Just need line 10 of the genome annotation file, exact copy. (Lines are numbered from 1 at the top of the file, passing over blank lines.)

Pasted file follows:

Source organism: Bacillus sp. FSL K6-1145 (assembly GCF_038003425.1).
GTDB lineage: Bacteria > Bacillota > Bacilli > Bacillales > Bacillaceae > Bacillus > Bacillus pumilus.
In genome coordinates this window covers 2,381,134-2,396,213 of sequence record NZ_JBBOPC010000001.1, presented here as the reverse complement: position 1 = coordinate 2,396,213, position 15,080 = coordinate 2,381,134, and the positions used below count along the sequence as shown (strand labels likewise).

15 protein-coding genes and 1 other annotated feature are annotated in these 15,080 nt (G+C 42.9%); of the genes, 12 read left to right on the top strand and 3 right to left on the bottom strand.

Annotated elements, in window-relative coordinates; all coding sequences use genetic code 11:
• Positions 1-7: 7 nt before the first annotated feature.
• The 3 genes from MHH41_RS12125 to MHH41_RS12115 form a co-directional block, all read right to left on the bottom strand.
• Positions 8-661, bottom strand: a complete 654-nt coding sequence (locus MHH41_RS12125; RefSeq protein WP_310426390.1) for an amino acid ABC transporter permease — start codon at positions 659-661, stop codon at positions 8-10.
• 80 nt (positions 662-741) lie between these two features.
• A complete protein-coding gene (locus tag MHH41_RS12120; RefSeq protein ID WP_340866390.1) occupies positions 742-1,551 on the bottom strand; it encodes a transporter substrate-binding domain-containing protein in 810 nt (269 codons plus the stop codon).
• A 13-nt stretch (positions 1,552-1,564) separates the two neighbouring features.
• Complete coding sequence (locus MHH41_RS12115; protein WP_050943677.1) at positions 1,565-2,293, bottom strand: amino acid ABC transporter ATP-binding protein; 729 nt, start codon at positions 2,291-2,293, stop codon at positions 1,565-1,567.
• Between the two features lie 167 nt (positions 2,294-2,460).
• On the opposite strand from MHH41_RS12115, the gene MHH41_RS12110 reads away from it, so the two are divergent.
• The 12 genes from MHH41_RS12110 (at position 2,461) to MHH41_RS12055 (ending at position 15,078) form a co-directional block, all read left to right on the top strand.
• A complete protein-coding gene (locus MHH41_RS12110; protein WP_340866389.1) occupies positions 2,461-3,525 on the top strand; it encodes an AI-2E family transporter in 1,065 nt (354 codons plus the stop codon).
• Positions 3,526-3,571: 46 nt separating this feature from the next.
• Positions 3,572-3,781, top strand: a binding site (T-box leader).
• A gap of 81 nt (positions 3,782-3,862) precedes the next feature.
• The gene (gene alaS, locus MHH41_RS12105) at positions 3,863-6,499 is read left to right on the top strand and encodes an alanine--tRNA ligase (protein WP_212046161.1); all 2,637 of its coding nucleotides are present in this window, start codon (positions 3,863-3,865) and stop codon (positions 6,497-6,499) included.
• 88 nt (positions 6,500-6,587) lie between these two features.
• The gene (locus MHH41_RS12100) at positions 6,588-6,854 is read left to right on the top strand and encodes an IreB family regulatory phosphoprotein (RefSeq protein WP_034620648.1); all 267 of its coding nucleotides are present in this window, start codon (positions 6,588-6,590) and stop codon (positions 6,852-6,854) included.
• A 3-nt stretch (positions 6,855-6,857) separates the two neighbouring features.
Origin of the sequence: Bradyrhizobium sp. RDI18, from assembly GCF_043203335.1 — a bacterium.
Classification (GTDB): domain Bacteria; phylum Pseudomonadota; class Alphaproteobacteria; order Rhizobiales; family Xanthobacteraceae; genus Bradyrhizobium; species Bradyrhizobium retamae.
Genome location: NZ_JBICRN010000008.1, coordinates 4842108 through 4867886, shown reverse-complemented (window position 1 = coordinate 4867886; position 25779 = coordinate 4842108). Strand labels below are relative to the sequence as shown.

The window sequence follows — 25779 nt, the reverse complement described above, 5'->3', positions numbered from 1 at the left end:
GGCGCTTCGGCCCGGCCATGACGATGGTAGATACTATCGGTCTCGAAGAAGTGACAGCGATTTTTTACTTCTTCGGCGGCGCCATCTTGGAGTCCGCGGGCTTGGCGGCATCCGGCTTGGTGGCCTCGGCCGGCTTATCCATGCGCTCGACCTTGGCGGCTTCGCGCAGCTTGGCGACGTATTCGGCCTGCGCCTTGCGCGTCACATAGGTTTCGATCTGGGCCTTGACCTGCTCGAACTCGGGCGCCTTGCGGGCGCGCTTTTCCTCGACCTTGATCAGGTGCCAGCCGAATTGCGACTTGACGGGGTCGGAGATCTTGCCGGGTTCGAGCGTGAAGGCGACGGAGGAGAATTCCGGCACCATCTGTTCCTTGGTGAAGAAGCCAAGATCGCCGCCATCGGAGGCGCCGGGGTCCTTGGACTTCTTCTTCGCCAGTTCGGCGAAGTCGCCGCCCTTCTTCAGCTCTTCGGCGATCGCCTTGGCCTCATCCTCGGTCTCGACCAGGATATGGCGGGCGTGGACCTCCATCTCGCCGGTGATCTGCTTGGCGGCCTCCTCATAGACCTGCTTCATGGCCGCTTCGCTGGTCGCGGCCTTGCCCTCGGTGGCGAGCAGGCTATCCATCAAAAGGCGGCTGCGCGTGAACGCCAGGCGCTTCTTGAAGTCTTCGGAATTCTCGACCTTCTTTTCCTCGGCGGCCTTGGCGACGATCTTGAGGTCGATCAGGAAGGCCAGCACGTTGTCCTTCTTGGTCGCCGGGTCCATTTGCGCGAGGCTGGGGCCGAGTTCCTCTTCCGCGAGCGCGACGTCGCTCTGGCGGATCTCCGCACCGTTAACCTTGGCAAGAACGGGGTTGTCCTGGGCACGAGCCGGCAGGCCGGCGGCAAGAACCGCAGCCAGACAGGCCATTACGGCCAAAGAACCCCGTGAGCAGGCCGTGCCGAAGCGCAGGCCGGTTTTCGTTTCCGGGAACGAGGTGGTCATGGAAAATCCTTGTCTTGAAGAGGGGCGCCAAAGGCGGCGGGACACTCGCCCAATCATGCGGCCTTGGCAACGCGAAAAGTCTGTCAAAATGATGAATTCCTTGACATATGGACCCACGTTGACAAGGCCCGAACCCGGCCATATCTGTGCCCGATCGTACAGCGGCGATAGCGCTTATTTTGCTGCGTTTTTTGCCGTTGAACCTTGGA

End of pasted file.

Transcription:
• A complete protein-coding gene (locus tag MHH41_RS12120; RefSeq protein ID WP_340866390.1) occupies positions 742-1,551 on the bottom strand; it encodes a transporter substrate-binding domain-containing protein in 810 nt (269 codons plus the stop codon).